Friday, June 15, 2018

Getting Into Roses

Choosing a subject based on what’s in bloom at the time of our painting sessions led us to several weeks of roses in the summer of 2017. Until then, I’d never noticed how rose thorns are positioned, where buds form, how leaf colors and shapes vary. 

For me, there’s a constant struggle between painting precisely what I see/what is real and giving the piece a sense of spontaneity, even a sense of humor. If all we wanted to do was create an exact replica, we’d be photographing the subjects, or using another painting style. 





Monday, May 21, 2018

Paintings by Season

[This post is the latest in a series I started as a way to chart my development in Chinese watercolor painting. See the first entry here.]

Soon after my first lessons, I realized that the subjects we painted in each 6-week session were almost always tied to the seasons, and in particular, based on flora in our teacher’s own garden. Such an approach helps inspire us, and from a practical perspective, provides actual live subjects we can see and imitate.  



Summer 2017. The Lingnan School doesn’t rely on strict realism. Furthermore, our teacher often says we should, as artists, have some fun with our paintings. That’s my excuse for the various shortcomings on this rose and hummingbird painting! 

Pursuing a New Creative Outlet

While I still enjoy cooking (and eating!), serious gardening has taken a back seat to a new-found hobby of Chinese watercolor. Almost two years ago, I started taking lessons from Darlene Kaplan, a well-respected local artist. We grind our own ink, mix our own colors, and try to imitate as best we can the classic strokes and styles of the Lingnan School.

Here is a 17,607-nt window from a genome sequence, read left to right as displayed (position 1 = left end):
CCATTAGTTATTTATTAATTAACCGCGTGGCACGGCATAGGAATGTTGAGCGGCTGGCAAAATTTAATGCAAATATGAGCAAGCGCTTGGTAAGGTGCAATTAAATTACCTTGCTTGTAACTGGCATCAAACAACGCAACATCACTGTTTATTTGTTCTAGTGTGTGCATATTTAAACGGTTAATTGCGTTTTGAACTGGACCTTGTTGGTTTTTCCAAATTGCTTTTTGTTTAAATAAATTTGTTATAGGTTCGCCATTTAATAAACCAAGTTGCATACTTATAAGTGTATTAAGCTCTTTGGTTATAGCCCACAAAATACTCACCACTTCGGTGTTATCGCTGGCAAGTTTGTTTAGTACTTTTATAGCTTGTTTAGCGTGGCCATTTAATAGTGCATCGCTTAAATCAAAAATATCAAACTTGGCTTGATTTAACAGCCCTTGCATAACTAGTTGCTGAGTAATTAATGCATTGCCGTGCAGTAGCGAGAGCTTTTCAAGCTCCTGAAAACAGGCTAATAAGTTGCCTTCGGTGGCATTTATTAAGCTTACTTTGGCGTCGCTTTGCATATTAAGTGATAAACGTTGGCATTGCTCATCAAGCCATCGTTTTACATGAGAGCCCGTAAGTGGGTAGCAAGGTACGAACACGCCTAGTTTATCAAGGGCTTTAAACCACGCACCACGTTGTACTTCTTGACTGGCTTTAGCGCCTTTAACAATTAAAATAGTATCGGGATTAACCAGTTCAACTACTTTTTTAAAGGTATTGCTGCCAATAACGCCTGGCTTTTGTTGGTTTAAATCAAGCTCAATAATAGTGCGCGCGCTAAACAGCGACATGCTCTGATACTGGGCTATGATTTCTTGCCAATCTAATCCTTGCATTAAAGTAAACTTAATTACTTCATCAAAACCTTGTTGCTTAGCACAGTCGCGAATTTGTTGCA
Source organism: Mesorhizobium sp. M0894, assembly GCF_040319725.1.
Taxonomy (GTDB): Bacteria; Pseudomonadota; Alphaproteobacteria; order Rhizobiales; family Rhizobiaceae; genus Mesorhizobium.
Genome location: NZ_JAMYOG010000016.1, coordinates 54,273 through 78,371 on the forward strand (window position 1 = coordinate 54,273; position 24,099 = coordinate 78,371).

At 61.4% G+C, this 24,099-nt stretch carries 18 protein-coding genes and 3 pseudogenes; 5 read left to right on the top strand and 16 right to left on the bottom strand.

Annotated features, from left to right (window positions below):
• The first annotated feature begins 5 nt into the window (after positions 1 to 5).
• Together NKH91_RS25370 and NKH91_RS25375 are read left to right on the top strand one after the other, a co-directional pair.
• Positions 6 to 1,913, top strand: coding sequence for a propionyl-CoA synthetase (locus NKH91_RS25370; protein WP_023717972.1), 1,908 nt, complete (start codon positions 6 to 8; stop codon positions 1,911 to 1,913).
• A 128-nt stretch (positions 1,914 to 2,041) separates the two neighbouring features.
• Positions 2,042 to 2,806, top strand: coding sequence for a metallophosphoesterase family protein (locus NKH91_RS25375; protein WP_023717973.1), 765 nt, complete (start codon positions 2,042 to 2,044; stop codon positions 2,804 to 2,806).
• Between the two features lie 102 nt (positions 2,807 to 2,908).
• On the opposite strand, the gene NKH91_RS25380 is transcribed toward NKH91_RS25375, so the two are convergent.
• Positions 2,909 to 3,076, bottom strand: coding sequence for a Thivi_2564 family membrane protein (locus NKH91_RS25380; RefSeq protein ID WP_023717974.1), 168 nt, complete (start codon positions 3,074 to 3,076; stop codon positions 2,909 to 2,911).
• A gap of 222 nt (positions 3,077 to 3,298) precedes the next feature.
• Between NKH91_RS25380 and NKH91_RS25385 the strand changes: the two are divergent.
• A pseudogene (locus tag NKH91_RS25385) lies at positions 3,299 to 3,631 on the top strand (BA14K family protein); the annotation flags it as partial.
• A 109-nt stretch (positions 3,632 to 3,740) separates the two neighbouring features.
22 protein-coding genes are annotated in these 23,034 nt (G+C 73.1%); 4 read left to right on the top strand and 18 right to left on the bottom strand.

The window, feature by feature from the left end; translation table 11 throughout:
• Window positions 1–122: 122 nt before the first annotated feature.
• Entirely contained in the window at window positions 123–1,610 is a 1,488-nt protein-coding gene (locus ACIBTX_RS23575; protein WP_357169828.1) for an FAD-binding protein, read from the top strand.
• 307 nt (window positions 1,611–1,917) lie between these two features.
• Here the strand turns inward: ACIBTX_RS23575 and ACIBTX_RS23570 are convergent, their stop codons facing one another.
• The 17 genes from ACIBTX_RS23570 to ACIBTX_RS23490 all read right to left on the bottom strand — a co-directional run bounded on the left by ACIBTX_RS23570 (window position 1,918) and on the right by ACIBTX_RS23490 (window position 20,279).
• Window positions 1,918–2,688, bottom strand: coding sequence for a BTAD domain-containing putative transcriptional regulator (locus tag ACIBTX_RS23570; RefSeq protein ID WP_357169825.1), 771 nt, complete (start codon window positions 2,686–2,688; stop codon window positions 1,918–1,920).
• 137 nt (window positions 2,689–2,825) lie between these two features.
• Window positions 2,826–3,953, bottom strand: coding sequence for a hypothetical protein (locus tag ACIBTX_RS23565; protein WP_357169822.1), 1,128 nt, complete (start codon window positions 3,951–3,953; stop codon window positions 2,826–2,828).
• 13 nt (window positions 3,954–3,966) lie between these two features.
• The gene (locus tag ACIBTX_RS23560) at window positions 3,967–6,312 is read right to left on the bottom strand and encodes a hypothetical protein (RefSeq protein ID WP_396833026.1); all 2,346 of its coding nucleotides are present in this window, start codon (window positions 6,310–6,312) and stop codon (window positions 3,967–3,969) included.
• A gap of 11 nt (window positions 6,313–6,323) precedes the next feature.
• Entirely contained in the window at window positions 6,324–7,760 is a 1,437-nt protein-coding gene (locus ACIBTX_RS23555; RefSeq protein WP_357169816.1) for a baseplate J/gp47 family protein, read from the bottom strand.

As a way to chart what I hope will be some improvement in my painting, I will post some of my projects on this blog. Please feel free to comment with constructive criticisms, and share your own works.





2016. One of my first paintings, this is a Eurasian Kingfisher. I hadn’t yet learned how to properly apply a wash to the background, and the bamboo isn’t realistic. Back to the drawing (painting) board! 

Sunday, August 14, 2016

Wine Basics: Not Your Mama's Bootcamp

The explosion in the number of Virginia wineries in the last 20 years has bred a common weekend pastime: visiting the vineyards via any one of a number of different routes and areas. But those visits tend to revolve around tastings of that particular vineyard's products. That's not hard to understand -- they want to sell what they're peddling. There's nothing wrong with discovering new wines that way and learning what you like and don't like, but those tastings don't often result in much of an education about wine.

Winemaker Carl was informative
and entertaining.

Enter the Wine Bootcamp at Little Washington Vineyards. Held by winemaker Carl in one of the rooms next to the tasting room, the Wine Bootcamp was informative, relaxed, and fun.  In 2 hours we learned about the process of taking grapes from planting to harvest to fermentation to pressing, aging, racking, filtration and bottling. During the talk we had a chance to taste several wines from around the world that complemented the information Carl imparted. Here's where this winery differs from most of the others I've been to in Virginia: Instead of a focus on their own wines, we were introduced to wines from Chile, France, Italy, Uruguay, plus one from the U.S. -- a wine from Idaho. Yes, Idaho!